I recently picked up a copy of Notes from a Beijing Coffeeshop, by Jonathan Geldart, who has worked as a branding and strategy expert in Beijing, China. I have previously read a number of books by Westerners about China and their unique experiences in this exciting yet sometimes confusing country. And while most books focus on the story of a single individual, either the author or a local, Geldart’s book offers a refreshing change of pace. Instead of describing his own experiences in China, he focuses on the stories of a number of Chinese citizens. The book’s 24 chapters (except for chapter 4, eliminated because the number is unlucky in China) describe the unique stories and experiences of Chinese people from many different walks of life.
This book shines through in revealing who the Chinese people really are, and in doing so is able to strip away misconceptions resulting from decades of biased media coverage and political maneuvering. For too long (and still), the Chinese people have been thought of as mindless drones or followers, and lumped into a single group. Thankfully, the many interviews in this book serve two purposes. First, their breadth allows the non-Chinese reader to clearly understand that there are many types of Chinese people, all with different goals, hopes and dreams. Second, they help highlight a common theme: the grit, determination and perseverance of the Chinese people, and their desire to find a place for themselves and their country in the world.
Some of my favorite stories from the book include:
Sam Yang, a Chinese entrepreneur who markets his unique business over the WeChat social media platform – preparing Chinese couples for the mental pressures of having children.
- Zhang Lijia, a former “reactionary” student-turned-writer, who discusses journalism, censorship and social divides in China.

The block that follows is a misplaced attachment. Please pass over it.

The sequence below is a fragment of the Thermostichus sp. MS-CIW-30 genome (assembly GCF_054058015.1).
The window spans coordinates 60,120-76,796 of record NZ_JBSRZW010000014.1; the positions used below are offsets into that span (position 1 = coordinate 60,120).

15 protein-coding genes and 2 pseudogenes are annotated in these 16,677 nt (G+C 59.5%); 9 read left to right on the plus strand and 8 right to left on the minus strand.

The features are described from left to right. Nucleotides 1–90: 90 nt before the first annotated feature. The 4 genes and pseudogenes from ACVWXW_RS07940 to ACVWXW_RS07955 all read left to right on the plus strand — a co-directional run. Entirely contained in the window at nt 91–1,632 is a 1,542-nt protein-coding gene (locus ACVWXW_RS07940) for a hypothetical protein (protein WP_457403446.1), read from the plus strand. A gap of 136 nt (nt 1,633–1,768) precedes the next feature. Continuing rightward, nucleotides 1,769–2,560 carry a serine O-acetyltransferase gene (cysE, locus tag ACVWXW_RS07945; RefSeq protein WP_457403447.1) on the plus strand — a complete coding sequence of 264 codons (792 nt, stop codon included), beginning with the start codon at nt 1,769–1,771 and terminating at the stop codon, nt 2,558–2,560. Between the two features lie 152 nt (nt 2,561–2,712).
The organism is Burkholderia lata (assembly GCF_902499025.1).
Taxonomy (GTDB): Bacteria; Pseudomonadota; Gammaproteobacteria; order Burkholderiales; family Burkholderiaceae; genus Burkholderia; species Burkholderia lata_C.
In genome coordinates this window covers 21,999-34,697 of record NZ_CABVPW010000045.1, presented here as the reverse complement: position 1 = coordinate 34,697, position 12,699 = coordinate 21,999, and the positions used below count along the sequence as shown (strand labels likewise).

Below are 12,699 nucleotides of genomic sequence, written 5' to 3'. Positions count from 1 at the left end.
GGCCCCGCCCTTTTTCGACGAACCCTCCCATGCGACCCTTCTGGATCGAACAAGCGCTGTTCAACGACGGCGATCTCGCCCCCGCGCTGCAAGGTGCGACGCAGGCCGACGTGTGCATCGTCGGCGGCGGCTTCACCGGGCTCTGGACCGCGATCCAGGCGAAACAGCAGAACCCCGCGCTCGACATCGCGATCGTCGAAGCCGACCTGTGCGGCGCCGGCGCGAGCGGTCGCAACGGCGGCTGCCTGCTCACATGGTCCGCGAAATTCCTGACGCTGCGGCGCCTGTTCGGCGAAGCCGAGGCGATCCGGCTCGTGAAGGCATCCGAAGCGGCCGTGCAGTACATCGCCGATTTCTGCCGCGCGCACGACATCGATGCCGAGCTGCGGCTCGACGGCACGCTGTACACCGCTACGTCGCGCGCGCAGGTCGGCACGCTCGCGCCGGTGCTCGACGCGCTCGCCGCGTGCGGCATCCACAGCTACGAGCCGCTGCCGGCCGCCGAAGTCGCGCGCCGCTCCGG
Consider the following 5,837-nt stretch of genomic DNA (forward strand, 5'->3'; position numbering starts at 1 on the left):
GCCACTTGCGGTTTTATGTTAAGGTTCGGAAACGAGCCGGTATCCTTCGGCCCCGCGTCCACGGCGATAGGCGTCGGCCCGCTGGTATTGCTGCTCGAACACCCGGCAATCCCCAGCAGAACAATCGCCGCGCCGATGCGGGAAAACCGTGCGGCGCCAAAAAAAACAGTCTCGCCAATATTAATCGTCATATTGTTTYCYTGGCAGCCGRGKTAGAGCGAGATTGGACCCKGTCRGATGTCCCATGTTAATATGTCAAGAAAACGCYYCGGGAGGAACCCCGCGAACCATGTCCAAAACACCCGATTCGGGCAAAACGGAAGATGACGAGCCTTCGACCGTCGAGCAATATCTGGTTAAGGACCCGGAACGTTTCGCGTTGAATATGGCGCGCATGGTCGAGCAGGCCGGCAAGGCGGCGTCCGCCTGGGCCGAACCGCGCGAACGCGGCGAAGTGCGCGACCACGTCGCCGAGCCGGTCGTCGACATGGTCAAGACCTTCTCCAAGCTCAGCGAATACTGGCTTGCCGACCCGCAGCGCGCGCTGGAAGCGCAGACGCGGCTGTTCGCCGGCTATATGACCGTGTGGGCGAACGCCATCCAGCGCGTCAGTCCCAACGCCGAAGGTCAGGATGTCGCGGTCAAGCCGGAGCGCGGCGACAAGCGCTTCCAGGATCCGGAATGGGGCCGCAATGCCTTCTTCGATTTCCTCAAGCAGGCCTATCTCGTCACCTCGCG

- Lu Pinshen, a Xi’an native determined to make raspberries a hit in the Chinese fruit market.
- Huang Yingxia, a Chinese professor who witnessed the rise of the Chinese film industry.
- Shao Ma, a former rich kid who lost everything and is now eager to create something all his own.
- Susan, a Chinese woman who eats less so that she can save up enough money to purchase the latest fashion accessories.
This book is great for almost anyone in the world, as there are few places that do not feel the influence, sometimes imperceptible, of the Chinese economy and nation. More specifically, those who plan on visiting or working in China will benefit by gaining a deeper understanding of why the Chinese people act the way they do, which can help reduce culture shock. I feel the best way for anyone to move forward in interacting and collaborating with China is with a comprehensive and accurate understanding of its people. If you understand the Chinese people, then everything else starts to make sense.
Thanks for reading!
Do you have any comments or questions on this book review? Do you have any interesting stories you would like to share about Chinese people you have met? Please feel free to post your thoughts in the comments section below.
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Hi Sean, I’m currently reading The Good Earth Trilogy by Pearl S. Buck, fiction written about an earlier era. I’d love to compare notes & also, as a resident of Taiwan, compare notes as to how much of the Geldart book compares to (or doesn’t) how life is over here. Thanks for the tip!
Hey Daniel, thanks for the recommendation. At first glance (Amazon description), The Good Earth Triology reminds me of Wild Swans, which details the stories of grandmother, mother and daughter. The stories in Notes from a Beijing Coffeeshop, in contrast, mainly relate to modern China.